A: Only six of the 18 economic indicators that are plotted on the BaR are subject to major revisions. Generally, not more than one or two see significant revisions during the same month. The key measure of the BaR is the MoC, which is the average of all plotted indicators. Even if several measures are revised in the following month, because the MoC is an average of all 18 indicators, its statistical change is generally not very significant. 

Q: What are the leading indicators that are tracked on the BaR and why are they tracked? 
A: There are nine leading indicators tracked on the BaR. These leading indicators were selected based on research that demonstrated these measures show emerging trends sooner than other data. The indicators include: consumer sentiment, private building permits, total vehicle sales, small business optimism, temporary employment, weekly unemployment claims, St. Louis Fed Financial Stress Index, OECD business confidence, and yield curve spread (10-yr minus 2-year).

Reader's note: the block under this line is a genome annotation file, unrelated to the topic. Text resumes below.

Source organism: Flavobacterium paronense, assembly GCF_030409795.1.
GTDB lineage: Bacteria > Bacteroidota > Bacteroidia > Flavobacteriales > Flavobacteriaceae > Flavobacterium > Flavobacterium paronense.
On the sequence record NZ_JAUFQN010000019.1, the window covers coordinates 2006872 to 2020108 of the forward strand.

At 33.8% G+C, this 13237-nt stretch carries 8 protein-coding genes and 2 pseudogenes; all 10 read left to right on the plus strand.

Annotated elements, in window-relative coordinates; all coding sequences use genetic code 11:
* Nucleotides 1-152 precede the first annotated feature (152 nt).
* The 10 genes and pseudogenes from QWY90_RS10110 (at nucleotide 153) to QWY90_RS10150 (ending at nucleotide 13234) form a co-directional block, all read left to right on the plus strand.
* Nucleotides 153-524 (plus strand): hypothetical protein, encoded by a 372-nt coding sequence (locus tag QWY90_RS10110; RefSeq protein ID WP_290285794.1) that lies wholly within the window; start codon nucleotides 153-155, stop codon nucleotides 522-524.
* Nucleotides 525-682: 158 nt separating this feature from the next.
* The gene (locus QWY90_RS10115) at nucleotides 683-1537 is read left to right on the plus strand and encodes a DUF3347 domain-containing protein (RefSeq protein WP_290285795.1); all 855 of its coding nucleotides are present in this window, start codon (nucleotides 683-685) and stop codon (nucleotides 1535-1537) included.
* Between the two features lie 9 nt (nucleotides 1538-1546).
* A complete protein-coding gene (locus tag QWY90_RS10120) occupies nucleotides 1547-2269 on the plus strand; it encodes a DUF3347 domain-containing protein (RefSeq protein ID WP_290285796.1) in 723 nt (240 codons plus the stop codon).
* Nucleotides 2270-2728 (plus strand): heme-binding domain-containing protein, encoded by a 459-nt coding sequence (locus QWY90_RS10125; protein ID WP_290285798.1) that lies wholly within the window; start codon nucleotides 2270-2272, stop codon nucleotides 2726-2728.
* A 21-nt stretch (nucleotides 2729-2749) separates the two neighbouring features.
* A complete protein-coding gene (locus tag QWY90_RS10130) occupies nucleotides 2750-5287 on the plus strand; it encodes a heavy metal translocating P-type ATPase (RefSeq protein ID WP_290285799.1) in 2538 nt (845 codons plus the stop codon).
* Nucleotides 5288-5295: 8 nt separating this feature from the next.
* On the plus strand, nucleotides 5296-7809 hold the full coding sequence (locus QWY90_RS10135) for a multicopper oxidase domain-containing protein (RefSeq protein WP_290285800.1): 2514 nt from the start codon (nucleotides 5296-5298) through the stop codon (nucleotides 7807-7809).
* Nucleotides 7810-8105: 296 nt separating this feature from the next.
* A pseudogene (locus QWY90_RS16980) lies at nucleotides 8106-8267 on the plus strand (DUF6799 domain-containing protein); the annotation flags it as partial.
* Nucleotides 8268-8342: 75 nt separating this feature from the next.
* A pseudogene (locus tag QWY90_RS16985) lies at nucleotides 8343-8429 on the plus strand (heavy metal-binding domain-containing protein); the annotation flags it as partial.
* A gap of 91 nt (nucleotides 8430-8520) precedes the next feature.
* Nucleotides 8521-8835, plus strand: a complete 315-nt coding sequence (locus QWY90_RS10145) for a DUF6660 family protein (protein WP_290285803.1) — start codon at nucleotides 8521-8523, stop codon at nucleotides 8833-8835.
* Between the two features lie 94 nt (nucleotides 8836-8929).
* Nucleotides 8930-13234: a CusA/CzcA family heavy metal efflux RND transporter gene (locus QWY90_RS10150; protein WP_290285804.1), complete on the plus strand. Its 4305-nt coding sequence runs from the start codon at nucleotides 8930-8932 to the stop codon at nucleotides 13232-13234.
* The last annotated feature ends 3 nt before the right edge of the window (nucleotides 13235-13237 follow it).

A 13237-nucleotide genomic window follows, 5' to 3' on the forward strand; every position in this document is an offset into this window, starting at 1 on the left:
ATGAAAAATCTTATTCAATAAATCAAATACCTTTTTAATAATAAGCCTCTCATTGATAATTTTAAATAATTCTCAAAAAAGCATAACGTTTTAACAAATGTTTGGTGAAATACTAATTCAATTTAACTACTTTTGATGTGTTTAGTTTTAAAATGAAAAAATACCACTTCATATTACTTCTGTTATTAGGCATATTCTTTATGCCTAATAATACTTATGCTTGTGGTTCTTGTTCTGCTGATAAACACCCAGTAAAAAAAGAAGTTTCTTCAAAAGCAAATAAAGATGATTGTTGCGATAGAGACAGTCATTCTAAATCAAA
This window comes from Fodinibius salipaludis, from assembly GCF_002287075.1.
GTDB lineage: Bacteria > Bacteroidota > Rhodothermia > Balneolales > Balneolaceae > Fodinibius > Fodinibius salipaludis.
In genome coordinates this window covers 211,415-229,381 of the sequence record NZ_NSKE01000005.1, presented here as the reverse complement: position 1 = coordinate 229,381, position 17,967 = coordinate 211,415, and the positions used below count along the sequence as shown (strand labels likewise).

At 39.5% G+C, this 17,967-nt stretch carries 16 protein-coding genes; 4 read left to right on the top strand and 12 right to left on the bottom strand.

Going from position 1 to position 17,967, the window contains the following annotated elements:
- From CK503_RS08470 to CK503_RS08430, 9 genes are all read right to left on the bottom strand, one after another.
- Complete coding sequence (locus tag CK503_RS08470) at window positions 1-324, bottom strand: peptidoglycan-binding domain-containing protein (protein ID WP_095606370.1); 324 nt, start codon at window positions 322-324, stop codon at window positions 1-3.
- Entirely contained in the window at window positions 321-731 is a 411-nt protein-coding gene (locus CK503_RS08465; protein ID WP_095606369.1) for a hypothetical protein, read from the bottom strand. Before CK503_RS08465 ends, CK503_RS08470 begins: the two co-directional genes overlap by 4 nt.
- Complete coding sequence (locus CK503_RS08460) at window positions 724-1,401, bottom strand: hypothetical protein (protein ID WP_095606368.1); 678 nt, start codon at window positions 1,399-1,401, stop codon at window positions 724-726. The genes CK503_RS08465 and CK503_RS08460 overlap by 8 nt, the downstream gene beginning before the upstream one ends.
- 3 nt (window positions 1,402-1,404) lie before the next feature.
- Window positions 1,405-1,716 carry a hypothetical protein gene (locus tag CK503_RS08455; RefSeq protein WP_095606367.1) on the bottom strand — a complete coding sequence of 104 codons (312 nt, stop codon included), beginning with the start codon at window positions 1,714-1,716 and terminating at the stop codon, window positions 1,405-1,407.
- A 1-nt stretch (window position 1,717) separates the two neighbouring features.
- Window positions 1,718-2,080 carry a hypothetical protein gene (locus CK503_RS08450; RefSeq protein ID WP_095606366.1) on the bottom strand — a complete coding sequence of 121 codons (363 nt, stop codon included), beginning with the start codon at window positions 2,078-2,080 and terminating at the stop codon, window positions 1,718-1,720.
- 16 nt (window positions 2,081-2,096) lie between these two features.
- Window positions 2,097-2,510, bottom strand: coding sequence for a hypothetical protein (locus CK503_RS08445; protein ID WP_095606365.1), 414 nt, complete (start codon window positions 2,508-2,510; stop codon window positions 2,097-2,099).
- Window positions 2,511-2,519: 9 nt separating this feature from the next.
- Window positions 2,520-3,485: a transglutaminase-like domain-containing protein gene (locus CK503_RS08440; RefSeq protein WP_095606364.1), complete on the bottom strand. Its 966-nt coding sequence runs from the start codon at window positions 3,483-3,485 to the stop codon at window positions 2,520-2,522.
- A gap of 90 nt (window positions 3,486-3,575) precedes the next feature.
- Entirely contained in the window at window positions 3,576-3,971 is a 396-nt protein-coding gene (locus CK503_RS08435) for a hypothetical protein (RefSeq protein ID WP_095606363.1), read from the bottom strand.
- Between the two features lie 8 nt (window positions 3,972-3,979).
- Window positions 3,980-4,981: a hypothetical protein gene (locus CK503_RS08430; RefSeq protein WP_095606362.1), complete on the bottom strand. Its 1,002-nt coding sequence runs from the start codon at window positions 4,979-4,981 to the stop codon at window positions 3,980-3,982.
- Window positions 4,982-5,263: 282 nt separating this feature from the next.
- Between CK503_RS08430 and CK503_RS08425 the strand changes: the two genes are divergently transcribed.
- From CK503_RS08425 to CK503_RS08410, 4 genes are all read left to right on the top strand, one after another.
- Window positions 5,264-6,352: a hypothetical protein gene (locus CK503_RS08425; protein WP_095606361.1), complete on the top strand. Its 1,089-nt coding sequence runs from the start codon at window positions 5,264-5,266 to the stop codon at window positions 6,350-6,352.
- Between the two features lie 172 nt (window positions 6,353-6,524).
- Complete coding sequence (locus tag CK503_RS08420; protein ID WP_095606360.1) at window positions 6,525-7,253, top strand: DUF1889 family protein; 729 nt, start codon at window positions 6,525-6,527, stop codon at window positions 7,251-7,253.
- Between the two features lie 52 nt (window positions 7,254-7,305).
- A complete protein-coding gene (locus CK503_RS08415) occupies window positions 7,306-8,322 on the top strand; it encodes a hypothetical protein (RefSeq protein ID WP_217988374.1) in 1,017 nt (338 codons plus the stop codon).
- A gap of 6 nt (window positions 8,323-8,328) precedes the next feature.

Q: Are the months shown on the grids and charts the months in which the economic activity occurred or the months in which the activity was reported?
A: The BaR grids and Percent from Baseline tables show the month in which data updates are published by their sources. This better serves the purpose of the BaR and Percent from Baseline, which is to show the current condition of the economy as published data are available. For nearly all data sources, activity from one month is reported during the following month.   

The business cycle grids display historical information. Consequently, the periods shown on the business cycle grids are when the economic activity occurred. 

Contact                    About                    Terms of Use                    Privacy Policy           

Copyright © 2015 - 2022 All Rights Reserved

Information provided on is for informational purposes only. By using this site you agree that no advisory, fiduciary, or professional services relationship is created between you and No information provided on this site shall be construed as legal, accounting, investment, financial, tax, or other professional advice on any matter.